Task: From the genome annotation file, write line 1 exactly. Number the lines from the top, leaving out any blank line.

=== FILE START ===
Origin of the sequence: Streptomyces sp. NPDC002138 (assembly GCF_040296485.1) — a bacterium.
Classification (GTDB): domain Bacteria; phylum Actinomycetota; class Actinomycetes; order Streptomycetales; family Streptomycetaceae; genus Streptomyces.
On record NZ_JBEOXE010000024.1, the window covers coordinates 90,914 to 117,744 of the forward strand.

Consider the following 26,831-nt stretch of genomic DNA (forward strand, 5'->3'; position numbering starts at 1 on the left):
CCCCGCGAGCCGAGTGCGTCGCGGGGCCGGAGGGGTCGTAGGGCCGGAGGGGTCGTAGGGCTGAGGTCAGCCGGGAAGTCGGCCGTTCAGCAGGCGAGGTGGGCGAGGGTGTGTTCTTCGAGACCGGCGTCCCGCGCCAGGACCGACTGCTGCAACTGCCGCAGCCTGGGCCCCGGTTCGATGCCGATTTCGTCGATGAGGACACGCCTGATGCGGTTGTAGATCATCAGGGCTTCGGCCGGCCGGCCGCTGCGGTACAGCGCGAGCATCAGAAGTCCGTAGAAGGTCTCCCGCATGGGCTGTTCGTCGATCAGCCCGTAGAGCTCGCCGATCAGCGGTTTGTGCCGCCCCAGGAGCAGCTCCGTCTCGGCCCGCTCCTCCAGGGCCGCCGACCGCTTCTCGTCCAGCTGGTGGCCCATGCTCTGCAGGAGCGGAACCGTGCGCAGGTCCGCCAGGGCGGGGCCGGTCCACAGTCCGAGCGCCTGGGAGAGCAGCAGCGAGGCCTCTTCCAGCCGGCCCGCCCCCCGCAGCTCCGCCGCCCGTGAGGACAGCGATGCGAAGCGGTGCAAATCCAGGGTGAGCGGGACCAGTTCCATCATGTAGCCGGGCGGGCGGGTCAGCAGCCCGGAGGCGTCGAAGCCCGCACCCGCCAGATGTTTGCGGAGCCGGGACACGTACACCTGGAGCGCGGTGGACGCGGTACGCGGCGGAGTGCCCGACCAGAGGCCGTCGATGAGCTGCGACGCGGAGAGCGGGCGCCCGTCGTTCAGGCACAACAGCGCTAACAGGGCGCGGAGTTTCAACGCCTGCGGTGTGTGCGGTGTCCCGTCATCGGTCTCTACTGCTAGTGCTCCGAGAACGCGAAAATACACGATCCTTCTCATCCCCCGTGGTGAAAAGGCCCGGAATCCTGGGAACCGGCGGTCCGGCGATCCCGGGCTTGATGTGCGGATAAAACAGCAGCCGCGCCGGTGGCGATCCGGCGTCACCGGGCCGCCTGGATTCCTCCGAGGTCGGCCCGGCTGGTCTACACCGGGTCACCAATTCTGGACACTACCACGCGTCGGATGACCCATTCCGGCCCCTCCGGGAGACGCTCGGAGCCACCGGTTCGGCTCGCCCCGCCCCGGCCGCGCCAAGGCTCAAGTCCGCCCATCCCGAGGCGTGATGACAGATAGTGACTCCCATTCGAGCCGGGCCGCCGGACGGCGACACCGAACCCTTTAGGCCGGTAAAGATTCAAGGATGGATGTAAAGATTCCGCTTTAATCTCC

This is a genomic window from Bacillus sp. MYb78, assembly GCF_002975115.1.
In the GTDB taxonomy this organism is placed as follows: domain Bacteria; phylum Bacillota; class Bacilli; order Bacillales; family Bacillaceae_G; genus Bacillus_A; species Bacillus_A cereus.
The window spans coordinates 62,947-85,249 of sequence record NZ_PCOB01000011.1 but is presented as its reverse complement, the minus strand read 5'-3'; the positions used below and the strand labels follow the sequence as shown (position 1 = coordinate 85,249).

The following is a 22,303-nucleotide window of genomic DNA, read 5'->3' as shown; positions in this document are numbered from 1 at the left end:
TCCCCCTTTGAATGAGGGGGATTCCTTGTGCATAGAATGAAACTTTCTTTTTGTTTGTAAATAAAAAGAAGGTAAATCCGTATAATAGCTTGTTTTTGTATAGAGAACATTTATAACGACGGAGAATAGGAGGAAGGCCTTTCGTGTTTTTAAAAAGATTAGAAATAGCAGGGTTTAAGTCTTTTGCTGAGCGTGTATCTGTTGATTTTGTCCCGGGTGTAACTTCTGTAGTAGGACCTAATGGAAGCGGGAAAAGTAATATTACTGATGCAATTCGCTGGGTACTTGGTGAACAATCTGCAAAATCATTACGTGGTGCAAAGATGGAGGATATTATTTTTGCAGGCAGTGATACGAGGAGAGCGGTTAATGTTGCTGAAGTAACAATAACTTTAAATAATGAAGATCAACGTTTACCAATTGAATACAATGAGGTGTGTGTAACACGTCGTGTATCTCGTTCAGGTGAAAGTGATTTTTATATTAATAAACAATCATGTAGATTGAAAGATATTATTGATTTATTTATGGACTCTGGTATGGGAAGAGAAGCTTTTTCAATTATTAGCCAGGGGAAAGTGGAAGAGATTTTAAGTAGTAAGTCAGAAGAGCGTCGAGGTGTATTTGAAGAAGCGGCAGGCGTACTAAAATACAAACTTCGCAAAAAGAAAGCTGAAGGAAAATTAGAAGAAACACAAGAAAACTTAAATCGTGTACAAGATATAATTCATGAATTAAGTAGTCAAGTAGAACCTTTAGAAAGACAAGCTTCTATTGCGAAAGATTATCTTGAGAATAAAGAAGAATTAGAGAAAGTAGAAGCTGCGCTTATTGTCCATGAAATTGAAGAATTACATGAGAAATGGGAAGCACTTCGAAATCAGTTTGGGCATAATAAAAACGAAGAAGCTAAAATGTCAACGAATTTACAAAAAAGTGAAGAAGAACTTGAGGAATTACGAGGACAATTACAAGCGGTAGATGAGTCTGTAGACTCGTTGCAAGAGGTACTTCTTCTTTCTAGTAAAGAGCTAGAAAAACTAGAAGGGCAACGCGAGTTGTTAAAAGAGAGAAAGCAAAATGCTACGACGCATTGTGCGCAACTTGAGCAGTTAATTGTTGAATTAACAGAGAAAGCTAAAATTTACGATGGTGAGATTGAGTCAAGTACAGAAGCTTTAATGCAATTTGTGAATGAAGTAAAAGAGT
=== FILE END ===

Origin of the sequence: Streptomyces sp. NPDC002138 (assembly GCF_040296485.1) — a bacterium.